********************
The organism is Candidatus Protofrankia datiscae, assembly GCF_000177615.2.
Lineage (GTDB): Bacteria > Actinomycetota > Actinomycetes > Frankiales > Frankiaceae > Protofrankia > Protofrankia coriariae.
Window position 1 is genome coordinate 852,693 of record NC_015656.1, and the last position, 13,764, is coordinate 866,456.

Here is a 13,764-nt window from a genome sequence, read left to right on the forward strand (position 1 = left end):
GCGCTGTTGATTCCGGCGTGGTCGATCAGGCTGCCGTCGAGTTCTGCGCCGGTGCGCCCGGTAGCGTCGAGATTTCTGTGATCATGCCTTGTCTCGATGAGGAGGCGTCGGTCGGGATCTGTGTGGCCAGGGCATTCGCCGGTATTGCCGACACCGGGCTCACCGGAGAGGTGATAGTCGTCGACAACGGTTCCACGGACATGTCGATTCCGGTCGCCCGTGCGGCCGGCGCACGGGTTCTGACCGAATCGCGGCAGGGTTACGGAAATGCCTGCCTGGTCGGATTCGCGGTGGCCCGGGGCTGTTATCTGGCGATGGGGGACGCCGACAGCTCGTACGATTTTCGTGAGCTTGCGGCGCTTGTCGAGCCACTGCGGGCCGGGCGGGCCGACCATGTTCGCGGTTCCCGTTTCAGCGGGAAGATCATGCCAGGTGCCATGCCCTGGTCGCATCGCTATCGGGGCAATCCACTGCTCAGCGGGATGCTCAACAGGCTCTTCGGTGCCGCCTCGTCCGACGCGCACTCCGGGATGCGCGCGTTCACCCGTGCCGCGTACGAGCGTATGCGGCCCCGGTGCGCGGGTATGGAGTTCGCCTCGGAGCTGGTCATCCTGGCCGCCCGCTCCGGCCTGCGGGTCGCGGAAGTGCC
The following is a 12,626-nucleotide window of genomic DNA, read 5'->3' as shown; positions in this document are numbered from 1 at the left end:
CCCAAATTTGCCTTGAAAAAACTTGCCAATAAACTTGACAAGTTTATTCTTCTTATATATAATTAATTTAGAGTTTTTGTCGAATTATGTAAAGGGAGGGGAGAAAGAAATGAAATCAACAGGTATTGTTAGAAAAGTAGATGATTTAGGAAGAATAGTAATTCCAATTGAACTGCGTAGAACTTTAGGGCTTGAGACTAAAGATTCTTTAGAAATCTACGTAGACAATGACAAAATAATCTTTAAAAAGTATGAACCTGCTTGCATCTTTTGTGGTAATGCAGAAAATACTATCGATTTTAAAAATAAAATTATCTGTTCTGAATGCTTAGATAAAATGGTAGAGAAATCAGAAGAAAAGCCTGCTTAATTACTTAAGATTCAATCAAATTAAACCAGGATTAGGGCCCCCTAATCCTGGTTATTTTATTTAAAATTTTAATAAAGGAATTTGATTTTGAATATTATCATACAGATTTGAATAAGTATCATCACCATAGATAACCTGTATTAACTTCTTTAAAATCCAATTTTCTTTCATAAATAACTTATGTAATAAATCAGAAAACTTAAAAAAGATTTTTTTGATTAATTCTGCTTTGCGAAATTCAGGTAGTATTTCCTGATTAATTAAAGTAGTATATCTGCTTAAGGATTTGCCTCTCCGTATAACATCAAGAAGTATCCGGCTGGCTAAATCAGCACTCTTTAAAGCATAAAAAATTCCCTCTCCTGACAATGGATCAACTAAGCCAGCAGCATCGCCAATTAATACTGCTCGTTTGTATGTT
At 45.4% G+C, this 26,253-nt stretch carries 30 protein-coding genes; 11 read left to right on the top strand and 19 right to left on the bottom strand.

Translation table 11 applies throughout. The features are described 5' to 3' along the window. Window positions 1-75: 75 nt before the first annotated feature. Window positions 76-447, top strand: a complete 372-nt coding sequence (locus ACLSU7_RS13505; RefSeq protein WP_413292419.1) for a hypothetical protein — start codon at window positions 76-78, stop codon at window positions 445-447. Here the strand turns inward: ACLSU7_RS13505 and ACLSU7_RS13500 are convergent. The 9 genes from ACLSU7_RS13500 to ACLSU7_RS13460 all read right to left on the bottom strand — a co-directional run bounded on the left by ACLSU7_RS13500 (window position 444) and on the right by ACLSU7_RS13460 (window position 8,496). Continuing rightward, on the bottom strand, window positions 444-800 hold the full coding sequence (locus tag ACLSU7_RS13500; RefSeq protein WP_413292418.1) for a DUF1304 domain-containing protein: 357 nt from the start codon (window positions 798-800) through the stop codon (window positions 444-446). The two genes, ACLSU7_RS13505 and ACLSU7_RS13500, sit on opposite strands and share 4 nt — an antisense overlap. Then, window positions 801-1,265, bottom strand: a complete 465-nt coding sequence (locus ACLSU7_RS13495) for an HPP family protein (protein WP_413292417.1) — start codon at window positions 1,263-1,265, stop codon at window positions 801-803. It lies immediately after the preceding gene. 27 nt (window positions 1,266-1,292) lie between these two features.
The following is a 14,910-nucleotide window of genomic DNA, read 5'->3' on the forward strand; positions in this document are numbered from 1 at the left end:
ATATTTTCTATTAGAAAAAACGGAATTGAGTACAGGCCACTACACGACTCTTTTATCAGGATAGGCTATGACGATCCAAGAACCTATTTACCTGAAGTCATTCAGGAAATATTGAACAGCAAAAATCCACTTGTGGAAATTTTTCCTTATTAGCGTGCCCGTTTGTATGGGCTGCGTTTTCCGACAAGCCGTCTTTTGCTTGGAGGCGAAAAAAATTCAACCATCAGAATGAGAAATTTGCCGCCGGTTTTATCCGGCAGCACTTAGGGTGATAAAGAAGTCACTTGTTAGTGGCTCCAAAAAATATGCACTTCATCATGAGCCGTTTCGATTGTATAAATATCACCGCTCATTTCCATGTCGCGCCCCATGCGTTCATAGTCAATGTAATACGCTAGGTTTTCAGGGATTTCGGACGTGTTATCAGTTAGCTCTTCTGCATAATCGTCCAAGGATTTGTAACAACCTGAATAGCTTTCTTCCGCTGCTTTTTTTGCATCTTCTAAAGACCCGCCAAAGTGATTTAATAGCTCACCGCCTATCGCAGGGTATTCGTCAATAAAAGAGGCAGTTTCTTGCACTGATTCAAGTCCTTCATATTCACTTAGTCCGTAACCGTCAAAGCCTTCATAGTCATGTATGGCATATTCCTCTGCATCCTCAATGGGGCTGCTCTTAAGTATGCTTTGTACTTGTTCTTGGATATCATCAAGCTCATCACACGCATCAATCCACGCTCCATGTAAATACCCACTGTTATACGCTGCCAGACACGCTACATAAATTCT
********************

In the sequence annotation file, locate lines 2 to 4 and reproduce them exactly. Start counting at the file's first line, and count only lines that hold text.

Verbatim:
Lineage (GTDB): Bacteria > Actinomycetota > Actinomycetes > Frankiales > Frankiaceae > Protofrankia > Protofrankia coriariae.
Window position 1 is genome coordinate 852,693 of record NC_015656.1, and the last position, 13,764, is coordinate 866,456.

Here is a 13,764-nt window from a genome sequence, read left to right on the forward strand (position 1 = left end):